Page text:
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Economy & Business

The Empire (Cafe) strikes back and other dreams of developer Jason Deem

Jason Deem 300 px only
Provided by Mr. Deem | 2013

This article first appeared in the St. Louis Beacon: When a fire seven years ago ravaged the Empire Sandwich Shop at 2624 Cherokee St., Jason Deem took note of what happened in the aftermath and learned some lessons.

The greasy spoon where residents could enjoy a grilled cod with fries at a well-worn counter could have been restored. Instead, “they elected to do demolition there,” Deem said. “It would’ve been much better to have saved it. There’s been a shift in emphasis on Cherokee Street. Ten years ago, people were concerned about crime and trash, while things like historic preservation weren’t as important. It’s not that people didn’t care. It was just happening differently.”

Deem entered the development game along Cherokee Street at roughly the same time that a small handful of other developers came to the block. Instead of working the remaining buildings on the eastern side of Jefferson where a well-established antique strip had long blossomed, their attention turned to the western side. There storefronts were plentiful and buildings ranged in square footage from just a few hundred feet to tens of thousands.

One of the first buildings that Deem tackled was 2615 Cherokee. The broad, attractive building houses the jewelry store Scarlet Garnet on the first floor. An attached structure — only six feet wide — now houses the new Tikal coffeeshop. Deem is the upstairs neighbor to Scarlet Garnet, which ensures that his development eye isn’t far from the block.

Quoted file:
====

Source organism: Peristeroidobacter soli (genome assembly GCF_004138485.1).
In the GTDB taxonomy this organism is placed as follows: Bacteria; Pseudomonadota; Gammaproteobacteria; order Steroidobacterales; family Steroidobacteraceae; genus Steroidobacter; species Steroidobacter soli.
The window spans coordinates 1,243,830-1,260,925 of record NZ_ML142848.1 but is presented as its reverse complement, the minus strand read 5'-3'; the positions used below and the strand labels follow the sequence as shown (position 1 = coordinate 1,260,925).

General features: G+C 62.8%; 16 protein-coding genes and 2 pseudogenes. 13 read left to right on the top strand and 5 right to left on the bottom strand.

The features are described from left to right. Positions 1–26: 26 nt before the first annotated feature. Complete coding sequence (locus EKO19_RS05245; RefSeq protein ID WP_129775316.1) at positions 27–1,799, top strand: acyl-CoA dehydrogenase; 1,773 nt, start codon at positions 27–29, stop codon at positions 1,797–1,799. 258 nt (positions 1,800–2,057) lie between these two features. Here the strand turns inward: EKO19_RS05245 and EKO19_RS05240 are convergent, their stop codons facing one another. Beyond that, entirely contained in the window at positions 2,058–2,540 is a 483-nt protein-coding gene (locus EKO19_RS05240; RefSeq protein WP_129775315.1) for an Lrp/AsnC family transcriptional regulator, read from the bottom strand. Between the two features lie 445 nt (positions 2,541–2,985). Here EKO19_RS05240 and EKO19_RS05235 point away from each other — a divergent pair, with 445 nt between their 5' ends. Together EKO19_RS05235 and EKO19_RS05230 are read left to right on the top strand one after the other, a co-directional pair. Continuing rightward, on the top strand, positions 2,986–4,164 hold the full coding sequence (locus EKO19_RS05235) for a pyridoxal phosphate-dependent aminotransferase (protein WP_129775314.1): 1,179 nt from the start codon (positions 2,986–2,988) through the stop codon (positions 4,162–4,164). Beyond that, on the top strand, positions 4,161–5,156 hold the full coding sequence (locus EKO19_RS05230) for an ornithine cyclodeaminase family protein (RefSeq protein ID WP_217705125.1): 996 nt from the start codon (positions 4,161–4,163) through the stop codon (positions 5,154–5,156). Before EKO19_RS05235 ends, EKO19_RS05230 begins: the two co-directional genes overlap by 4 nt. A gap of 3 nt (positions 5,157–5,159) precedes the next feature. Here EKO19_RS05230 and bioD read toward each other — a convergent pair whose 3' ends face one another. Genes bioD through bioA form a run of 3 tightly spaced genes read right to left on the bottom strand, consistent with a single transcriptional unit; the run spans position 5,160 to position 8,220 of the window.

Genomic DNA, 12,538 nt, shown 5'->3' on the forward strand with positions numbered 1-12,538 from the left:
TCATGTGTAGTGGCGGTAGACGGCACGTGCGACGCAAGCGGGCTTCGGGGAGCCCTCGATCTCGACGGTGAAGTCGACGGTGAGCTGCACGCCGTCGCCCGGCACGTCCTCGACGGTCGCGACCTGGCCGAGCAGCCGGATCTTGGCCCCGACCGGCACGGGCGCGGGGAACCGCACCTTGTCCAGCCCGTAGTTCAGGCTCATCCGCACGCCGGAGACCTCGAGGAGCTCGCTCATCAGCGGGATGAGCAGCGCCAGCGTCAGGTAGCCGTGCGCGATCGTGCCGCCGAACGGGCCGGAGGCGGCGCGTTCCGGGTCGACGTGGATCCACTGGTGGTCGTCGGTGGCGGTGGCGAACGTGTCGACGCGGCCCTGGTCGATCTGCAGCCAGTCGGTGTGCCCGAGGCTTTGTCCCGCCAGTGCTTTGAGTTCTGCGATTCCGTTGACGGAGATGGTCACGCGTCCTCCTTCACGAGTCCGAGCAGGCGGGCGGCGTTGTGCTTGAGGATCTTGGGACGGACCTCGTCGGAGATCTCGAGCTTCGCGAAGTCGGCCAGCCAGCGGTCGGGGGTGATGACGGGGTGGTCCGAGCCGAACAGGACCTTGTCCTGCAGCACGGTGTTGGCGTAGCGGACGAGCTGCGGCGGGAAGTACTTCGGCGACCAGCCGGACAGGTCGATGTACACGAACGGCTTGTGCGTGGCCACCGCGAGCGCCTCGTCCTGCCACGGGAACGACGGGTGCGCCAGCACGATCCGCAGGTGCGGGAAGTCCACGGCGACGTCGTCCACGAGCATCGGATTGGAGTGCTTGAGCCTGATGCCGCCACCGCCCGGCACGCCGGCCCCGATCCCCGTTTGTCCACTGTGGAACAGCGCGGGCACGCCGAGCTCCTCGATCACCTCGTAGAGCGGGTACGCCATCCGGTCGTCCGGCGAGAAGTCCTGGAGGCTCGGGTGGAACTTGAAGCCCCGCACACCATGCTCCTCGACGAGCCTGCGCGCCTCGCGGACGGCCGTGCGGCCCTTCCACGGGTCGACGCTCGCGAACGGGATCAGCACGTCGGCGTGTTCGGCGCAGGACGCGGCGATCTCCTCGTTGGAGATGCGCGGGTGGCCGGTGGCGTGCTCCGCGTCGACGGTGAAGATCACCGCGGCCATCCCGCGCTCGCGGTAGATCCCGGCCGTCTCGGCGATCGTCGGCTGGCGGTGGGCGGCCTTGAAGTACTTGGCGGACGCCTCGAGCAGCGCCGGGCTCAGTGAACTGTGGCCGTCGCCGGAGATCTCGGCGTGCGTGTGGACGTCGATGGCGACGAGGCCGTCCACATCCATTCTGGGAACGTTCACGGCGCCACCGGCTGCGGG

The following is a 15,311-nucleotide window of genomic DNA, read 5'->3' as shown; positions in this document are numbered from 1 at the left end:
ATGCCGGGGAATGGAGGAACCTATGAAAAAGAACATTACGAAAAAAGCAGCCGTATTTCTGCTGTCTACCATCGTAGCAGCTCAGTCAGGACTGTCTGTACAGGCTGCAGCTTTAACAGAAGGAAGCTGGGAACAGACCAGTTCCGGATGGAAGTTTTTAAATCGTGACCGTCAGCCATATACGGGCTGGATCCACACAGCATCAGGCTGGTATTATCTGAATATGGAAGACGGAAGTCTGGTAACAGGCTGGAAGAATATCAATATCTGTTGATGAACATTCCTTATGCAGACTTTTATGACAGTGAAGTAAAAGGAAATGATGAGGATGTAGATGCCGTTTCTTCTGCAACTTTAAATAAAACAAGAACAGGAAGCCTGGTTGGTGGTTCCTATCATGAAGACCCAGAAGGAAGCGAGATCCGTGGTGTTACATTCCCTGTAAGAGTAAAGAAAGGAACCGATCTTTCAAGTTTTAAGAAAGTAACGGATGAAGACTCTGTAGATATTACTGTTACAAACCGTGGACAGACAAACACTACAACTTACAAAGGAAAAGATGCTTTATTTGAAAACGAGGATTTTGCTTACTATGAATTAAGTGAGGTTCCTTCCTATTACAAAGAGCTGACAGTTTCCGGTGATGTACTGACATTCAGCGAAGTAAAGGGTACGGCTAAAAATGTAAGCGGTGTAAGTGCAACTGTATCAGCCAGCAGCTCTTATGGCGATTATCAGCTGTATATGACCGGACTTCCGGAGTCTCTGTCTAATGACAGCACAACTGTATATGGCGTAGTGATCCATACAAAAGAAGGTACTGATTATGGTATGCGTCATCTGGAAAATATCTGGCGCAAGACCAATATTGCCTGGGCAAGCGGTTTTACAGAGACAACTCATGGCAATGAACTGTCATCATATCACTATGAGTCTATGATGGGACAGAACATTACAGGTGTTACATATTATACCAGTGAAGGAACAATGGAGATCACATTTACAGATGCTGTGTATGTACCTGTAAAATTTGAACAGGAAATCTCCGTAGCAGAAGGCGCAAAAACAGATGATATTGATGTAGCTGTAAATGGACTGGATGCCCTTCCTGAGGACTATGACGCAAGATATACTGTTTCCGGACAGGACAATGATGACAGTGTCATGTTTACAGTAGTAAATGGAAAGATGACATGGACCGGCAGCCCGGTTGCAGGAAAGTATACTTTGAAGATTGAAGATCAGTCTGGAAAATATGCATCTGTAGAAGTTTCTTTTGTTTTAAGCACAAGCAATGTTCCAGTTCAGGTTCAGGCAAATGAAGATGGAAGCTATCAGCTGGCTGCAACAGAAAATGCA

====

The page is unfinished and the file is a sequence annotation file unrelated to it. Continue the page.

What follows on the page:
In fact, he’s been looking out of his front window onto the corner of Texas and Cherokee for a few years now. He was always contemplating what could take the place of the current grassy lot.

The old becomes the new

Recent architectural renderings show a new, exciting vision of the plot. Deem imagines six semi-sized connected shipping containers on the back of the land, which would be turned into the new Empire Cafe, a cheap, street-food option for the block. As the deep parcel moves north to Cherokee, a series of wooden overhangs would top collapsible wooden benches. These could be moved for needs like the Cherokee farmers market that’s taken root there over the past year or two. Other events, like live music, could also be held on the proposed patio.

It’s a project that Deem initially kept in pocket as he worked out financing and met with the city and neighbhood agencies. He has roughly five months left to build according to rules of the Land Reutilization Authority, which holds the deed to the lot. He hopes that he can break ground in half that time.

But he also wants to continue pushing the block’s variety. Running through a set of things that he’d like to see on Cherokee, he starts with dining.

“The street could use more dining options,” he says. “We have a ton of Mexican restaurants, all of them phenomenal. But when you live on the street, that’s all you have to eat, except for the Mud House. We need places to get cheap food. There’s room on Cherokee for a little shack, where you can walk up and grab food quickly.”

As we walk down to the Empire site, he points out a few things along the way. Like the neon sign outside Tikal. He says that it’s the first for the neighborhood in a long time.

When we arrive at the Empire’s lot, Deem is asked about the huge planters on the site. He says that a neighborhood person had contacts at the Cheshire Inn, which was getting rid of them. “They just wound up down here,” he shrugs. “All of kinds of (stuff) just ends up down here" on Cherokee.

He can imagine a day in which a storefront is rebuilt, with a huge concrete counter, the lights hanging from a thin cable stretching back to the alley. If he “got a ton of money,” that open-air design is next up. In the meantime, the plaza-and-container idea is his next baby.